# divergence of static stability identical parameters

All, The static stability of the atmosphere is defined as:
$$\sigma =-\dfrac{T}{\theta} \dfrac{d\theta}{dp}= \dfrac{dT}{dp}-\dfrac{R}{c_p} \dfrac{T}{p}$$

where: $$T$$ is temperature, $$P$$ is pressure, $$R$$ is ideal gas constant, $$c_p$$ is heat capacity at constant pressure, $$\theta$$ is potential temperature, which is defined as $$\theta=T \left(\dfrac{p_o}{p}\right)^{R/c_p}$$, $$p_0$$ is reference pressure.

The calculated statics stability using $$\dfrac{dT}{dp}-\dfrac{R}{c_p} \dfrac{T}{p}$$ or $$-\dfrac{T}{\theta} \dfrac{d\theta}{dp}$$ should be identical, yet they actually differ sometimes as shown below

(plz see attached Python code used to calculated statics stability )

I am wondering if there is analytical or numerical way to determine when both identical definition of static stability might diverge, though? Sometimes, the way that terms is calculated numerically can significantly change the results, for example, the physical properties of the Jacobian of the 2D advection equation was found to differ based on the numerical technique used in the calculation see Arakawa (1966)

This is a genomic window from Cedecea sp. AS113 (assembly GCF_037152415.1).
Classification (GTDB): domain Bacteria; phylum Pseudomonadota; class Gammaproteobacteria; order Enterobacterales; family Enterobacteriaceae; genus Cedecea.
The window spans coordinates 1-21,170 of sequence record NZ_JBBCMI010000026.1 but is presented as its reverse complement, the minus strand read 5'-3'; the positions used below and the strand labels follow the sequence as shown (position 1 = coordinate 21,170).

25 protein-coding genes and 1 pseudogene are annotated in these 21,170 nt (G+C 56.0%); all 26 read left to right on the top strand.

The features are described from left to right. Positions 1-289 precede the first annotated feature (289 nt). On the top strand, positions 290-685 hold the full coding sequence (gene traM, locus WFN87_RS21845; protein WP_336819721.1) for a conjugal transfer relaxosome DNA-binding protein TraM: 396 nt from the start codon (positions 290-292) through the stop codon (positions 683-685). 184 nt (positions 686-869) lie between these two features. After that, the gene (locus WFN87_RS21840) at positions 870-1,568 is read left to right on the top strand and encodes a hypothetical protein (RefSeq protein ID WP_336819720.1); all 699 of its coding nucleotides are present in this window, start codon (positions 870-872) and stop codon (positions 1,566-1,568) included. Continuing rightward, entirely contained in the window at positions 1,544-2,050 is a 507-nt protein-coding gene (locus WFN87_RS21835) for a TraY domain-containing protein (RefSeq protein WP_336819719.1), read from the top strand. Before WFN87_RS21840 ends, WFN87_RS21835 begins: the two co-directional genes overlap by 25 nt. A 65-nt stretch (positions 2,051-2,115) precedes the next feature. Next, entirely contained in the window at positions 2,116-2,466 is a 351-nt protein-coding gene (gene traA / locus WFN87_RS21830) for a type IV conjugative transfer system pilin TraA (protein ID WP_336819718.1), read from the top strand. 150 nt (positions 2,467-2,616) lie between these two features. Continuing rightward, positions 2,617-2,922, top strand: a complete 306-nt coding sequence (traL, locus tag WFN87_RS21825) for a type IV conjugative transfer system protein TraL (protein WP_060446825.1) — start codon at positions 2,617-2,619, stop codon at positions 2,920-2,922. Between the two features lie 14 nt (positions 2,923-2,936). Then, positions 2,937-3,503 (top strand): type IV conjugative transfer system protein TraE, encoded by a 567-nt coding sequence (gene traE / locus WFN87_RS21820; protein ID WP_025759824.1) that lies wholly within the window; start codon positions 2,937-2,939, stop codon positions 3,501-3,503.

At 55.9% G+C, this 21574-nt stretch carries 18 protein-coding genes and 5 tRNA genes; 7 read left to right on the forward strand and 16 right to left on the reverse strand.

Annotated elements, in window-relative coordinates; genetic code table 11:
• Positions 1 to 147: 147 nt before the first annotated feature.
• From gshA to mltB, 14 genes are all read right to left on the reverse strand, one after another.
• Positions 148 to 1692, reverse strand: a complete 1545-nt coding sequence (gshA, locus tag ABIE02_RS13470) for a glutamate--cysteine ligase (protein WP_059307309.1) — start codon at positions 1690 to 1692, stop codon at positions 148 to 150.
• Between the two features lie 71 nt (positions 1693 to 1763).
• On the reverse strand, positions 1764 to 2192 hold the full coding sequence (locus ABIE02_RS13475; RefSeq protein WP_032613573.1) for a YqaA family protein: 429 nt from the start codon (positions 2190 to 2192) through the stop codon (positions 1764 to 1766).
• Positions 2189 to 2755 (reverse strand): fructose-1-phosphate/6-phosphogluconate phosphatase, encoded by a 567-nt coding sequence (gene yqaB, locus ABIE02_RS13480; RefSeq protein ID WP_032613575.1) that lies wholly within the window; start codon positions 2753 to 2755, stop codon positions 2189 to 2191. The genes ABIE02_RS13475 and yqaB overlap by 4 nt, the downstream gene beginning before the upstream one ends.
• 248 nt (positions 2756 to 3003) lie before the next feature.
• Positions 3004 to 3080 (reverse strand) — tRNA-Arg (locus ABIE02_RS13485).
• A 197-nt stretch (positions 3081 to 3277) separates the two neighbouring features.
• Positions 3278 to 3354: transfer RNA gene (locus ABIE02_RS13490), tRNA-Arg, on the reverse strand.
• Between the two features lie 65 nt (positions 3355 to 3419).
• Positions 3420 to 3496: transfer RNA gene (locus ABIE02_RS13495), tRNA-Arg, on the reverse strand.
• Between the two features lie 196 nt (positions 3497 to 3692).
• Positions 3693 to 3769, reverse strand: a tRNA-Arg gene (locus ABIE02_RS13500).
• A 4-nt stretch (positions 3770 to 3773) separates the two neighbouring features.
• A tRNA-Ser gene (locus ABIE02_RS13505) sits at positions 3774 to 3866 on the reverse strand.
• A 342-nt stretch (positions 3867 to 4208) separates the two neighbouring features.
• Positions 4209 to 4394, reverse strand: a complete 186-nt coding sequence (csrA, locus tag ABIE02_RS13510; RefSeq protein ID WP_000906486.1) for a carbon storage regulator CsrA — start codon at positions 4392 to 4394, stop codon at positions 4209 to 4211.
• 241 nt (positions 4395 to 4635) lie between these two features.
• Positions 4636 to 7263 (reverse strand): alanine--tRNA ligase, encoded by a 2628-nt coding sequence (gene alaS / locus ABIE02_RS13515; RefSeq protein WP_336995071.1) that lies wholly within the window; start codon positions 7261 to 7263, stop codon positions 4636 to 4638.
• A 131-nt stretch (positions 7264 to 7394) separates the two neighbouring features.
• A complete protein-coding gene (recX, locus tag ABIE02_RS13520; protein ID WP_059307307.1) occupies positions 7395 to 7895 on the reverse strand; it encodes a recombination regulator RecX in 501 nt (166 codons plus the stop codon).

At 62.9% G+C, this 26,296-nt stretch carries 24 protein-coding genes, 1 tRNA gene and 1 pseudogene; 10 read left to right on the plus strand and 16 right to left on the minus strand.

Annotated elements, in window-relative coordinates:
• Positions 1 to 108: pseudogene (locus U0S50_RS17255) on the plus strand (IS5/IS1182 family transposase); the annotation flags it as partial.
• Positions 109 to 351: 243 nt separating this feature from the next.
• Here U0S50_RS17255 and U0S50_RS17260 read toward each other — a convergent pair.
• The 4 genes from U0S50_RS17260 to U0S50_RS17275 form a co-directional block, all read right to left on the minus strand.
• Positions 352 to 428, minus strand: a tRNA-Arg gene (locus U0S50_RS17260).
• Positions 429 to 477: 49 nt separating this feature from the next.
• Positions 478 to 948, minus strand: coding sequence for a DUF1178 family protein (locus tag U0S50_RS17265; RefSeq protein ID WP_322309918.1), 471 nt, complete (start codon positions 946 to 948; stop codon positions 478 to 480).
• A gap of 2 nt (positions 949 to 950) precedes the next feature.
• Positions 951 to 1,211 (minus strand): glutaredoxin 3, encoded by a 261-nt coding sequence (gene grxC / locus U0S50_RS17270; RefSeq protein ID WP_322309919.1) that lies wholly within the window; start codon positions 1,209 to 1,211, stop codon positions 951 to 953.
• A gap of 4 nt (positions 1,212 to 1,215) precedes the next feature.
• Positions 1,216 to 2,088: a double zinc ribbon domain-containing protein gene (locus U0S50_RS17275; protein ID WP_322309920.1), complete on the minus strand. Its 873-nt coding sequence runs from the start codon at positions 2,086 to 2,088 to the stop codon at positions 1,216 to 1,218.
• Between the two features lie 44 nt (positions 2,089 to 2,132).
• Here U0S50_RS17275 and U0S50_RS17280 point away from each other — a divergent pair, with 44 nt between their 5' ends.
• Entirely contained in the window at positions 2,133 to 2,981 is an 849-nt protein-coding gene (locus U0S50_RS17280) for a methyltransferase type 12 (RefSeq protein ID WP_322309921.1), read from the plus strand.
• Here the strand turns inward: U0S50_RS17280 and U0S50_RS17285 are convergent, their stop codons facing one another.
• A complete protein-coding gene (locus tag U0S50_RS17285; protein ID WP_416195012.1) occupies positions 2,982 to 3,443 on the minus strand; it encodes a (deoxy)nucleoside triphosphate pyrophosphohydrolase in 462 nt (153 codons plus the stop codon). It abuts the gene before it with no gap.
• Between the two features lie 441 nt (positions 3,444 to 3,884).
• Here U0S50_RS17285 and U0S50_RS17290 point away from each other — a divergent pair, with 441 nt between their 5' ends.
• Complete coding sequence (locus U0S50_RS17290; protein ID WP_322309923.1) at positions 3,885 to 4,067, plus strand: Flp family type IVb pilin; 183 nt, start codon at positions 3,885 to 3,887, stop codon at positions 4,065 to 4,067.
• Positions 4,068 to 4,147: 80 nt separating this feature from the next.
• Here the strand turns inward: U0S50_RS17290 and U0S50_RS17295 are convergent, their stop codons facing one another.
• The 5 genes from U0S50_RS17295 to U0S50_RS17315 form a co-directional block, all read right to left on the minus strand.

Generally, a differential term can be sometimes written in different forms. These different forms give somewhat different results when they are discretized. A well-known example is: $$u\frac{du}{dx}=\frac{1}{2}\frac{du^2}{dx}$$ However, if you using centered differencing, you cannot prove: $$u_i\frac{u_{i+1}-u_{i-1}}{2\Delta x}=\frac{1}{2}\frac{u_{i+1}^2-u_{i-1}^2}{2\Delta x}$$